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Fiscal Cliff Issues Complicate Year End Tax Moves

Normally around this time, you usually see a lot of financial publications write about year end tax moves. It’s a common topic and one that’s worth reviewing every year because our tax laws change and what you should be doing year to year might need some adjustment.

This year, it’s a lot trickier than it’s ever been because of the fiscal cliff [3].

The basic premise behind all year end tax moves is that you should accelerate expenses and delay income. You won’t owe taxes on income you collect on January 1st, 2013 until you do your taxes the following year. You can claim expenses you pay on or before December 31st, 2012 when you file your taxes next year. By claiming deductible expenses early, you reduce your taxable income. By delaying and deferring income, you reduce your taxable income.

The tricky part about the fiscal cliff is that our tax rates [4] may be changing next year. You may be paying a higher or lower tax rate next year so it might make sense to delay certain moves because you might benefit more from that move next year. If you’re in one of the higher brackets, with an extremely high likelihood that your tax rate will increase next year, you may not want to accelerate your expenses because you want the deduction for 2013, when you have a higher tax rate.

What complicates it even more is the idea of the time value of money. Let’s say you have the option of claiming a $1,000 deduction this year or waiting until next year. If you’re a single filer with an AGI of $100,000 then you’re in the 28% bracket today. If no resolution is reached and the current law takes effect, you move up into the 31% bracket. Your deduction would be worth $280 today or $310 in a year. That’s a difference of $30 over the course of a year. Do you want $280 today or $310 in a year? (if you stick strictly with the time value of money, $310 is worth more in a year given today’s interest rates… but it’s just $30!)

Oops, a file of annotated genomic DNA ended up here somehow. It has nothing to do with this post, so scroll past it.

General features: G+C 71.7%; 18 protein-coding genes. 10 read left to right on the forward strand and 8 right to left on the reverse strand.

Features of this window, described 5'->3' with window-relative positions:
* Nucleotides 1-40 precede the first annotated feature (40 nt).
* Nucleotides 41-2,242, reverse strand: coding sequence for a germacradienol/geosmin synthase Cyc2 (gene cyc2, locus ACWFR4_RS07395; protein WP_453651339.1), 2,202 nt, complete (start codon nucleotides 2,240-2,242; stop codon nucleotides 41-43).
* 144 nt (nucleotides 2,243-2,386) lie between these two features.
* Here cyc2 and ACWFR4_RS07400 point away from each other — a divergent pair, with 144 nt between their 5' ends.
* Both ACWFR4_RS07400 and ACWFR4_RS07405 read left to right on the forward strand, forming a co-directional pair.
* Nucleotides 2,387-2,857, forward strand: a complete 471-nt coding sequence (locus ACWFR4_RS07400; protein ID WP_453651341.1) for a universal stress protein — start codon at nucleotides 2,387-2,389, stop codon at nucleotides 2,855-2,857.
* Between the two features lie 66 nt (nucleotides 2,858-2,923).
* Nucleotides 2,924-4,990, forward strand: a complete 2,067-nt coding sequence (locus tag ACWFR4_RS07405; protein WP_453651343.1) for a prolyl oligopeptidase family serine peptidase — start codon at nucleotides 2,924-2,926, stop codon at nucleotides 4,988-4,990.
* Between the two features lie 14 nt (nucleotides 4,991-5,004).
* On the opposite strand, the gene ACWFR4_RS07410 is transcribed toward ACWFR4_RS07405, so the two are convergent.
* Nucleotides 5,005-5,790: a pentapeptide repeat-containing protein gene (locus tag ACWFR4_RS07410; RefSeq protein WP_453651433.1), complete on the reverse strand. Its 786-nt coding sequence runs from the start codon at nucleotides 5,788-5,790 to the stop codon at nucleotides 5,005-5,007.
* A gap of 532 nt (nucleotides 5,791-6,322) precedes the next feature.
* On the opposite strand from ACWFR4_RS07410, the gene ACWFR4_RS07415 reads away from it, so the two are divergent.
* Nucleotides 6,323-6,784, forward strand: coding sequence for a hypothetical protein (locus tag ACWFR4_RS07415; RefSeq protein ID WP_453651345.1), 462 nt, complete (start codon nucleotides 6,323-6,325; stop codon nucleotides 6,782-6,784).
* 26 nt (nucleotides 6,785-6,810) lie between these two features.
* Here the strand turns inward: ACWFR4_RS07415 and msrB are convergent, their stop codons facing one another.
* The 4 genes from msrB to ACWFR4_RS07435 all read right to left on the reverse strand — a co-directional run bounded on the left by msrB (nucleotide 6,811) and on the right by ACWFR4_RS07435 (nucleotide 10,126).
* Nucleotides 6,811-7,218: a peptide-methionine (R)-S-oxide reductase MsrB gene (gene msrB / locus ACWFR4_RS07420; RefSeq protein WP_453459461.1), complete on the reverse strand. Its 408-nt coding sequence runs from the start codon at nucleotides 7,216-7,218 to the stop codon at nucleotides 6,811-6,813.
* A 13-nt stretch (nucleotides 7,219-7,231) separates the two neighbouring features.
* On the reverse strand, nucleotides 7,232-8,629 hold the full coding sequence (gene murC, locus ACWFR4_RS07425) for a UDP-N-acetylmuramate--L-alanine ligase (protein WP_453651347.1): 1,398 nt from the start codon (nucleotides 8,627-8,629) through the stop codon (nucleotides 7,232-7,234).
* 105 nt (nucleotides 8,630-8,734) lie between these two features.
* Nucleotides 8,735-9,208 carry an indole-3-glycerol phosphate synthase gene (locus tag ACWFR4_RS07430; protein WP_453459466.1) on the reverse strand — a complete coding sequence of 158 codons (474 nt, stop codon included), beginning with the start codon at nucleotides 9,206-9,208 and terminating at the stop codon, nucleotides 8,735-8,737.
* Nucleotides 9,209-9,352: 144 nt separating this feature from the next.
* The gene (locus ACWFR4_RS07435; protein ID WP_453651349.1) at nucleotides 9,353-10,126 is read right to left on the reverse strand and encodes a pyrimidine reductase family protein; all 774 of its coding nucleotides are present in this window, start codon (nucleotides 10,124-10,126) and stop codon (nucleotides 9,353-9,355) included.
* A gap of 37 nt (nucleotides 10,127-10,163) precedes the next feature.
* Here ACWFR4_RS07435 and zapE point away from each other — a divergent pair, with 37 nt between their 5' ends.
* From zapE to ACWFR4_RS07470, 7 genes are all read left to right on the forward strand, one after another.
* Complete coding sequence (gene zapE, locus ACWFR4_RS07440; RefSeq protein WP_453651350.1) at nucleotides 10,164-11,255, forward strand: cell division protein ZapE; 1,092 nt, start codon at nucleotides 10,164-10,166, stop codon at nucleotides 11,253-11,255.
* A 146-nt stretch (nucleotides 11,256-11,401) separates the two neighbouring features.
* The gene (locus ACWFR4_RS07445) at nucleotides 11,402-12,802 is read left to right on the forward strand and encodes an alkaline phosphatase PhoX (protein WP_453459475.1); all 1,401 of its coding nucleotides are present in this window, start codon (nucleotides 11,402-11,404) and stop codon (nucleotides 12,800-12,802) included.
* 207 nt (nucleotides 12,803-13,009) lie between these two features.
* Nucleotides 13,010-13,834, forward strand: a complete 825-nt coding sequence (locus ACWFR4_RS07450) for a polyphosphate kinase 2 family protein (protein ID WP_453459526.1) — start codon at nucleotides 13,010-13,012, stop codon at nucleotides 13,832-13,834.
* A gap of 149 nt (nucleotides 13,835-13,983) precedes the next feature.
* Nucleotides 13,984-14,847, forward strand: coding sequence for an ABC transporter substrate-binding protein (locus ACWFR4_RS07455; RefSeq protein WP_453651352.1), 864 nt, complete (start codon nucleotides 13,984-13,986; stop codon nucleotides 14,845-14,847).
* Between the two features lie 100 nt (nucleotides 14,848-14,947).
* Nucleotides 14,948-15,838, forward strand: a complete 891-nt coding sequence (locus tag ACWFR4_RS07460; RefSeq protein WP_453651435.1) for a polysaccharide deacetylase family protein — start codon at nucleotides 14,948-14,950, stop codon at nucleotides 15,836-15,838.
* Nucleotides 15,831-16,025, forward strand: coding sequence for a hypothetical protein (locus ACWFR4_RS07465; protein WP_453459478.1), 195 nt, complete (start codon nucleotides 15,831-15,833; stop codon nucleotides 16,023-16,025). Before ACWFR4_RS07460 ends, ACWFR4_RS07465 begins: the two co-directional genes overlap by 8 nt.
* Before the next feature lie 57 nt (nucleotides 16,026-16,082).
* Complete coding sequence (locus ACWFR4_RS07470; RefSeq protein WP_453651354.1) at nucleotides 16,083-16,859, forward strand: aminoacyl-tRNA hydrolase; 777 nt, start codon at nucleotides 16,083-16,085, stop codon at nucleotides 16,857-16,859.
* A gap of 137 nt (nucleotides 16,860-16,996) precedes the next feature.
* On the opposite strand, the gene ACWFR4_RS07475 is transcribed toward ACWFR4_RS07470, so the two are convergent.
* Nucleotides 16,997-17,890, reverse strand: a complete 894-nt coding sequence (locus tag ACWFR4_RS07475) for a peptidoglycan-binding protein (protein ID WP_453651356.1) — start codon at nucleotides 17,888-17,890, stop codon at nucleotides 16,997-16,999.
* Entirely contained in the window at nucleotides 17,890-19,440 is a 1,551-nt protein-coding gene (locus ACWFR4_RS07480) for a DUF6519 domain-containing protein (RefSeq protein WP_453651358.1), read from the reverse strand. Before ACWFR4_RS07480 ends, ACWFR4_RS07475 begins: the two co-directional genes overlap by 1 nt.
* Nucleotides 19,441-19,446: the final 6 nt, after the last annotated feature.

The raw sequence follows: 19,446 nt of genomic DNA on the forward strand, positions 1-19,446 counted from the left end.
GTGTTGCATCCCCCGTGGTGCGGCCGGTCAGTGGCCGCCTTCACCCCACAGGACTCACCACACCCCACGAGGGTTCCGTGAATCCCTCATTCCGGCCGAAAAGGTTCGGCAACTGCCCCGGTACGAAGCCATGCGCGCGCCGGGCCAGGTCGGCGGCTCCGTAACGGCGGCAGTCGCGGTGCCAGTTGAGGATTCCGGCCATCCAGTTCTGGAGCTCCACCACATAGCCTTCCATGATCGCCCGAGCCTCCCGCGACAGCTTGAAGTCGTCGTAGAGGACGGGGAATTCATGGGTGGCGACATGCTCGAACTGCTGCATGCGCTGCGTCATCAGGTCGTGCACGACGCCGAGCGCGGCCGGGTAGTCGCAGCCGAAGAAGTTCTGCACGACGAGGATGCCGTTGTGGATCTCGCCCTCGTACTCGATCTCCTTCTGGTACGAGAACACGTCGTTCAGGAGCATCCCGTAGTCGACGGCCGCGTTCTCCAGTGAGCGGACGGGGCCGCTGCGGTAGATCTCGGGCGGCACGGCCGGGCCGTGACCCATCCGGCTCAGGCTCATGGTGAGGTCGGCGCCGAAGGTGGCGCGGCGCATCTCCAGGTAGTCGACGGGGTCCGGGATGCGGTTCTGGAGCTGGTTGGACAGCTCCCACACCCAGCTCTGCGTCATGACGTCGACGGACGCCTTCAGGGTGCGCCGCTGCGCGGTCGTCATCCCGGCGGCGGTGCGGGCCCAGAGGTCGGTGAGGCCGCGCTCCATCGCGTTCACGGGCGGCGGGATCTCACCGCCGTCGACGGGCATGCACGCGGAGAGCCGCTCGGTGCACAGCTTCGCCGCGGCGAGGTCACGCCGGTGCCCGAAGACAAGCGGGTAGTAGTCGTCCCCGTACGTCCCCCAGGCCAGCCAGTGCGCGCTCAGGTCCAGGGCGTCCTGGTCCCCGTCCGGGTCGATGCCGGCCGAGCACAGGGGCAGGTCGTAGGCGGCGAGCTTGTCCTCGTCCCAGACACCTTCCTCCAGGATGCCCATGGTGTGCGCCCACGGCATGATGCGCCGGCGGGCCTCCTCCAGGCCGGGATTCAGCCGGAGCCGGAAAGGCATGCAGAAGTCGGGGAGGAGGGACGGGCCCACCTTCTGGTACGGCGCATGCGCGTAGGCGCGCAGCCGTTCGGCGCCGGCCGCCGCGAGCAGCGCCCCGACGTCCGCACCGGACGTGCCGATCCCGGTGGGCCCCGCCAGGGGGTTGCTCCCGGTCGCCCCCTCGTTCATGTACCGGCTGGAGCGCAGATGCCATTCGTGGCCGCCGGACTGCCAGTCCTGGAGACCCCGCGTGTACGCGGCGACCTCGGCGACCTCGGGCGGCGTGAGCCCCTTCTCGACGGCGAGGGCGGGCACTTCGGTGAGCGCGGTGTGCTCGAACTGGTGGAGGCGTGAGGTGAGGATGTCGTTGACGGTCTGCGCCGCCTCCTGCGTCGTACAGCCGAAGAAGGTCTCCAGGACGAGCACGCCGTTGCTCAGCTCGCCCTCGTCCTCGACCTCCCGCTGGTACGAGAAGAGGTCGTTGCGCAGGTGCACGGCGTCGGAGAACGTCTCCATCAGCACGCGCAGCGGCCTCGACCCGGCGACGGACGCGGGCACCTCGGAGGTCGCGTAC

My approach to all this is to not change anything I’m doing because of taxes… with one exception.

So where does this matter? If you have any big winners in stocks, here’s where things actually start to matter a little bit more. After you do the typical wash sale [5] stuff, it might make sense for you to realize any long term capital gains you may have in your portfolio.

Long term capital gains rates are set to go up from 15% to 20% for most taxpayers – that’s a 25% increase in that tax rate. There’s also the “guaranteed to still be there” 3.8% unearned investment income medicare tax [6] from the health care reform law. That applies to single filers with an AGI above $200,000 and married filing jointly AGI of $250,000 but one to consider if you have some really big winners, rental income, or plan to sell your house and aren’t above the exclusion. So potentially you’re looking a rate that’s a 8.8% higher (nominally).

If you were planning on doing anything for strictly tax purposes, this might be it – sell some winners. Personally, I’m not going to sell anything I wasn’t going to sell anyway (for other reasons) but I’m going to keep an eye on the market because we might see some some volatility as we get closer to the end of the year.

Summarize it for me Jim – what are you doing differently and what do you think will happen? First, I personally believe that we’re going to see tax rates rise on the wealthy, whether that’s $250k+ or $500k+ or $1mm+ [7], (or $400k [8]!) and an extension of the Bush era tax cuts for everyone else. Long term capital gains will go up to 20% as scheduled.

As for what I’m doing, I’m not changing anything. I never believed in accelerating expenses (like paying my mortgage early) because it’s little more than a shell game. It really only accelerates the first time you do it (the first year you pull Jan into December, you get a benefit… the next year, you’re forced to pull Jan into December just to keep up with 12 payments a year!) and it’s just more hassle than it’s worth.

What about you?

(Photo: davedugdale [9])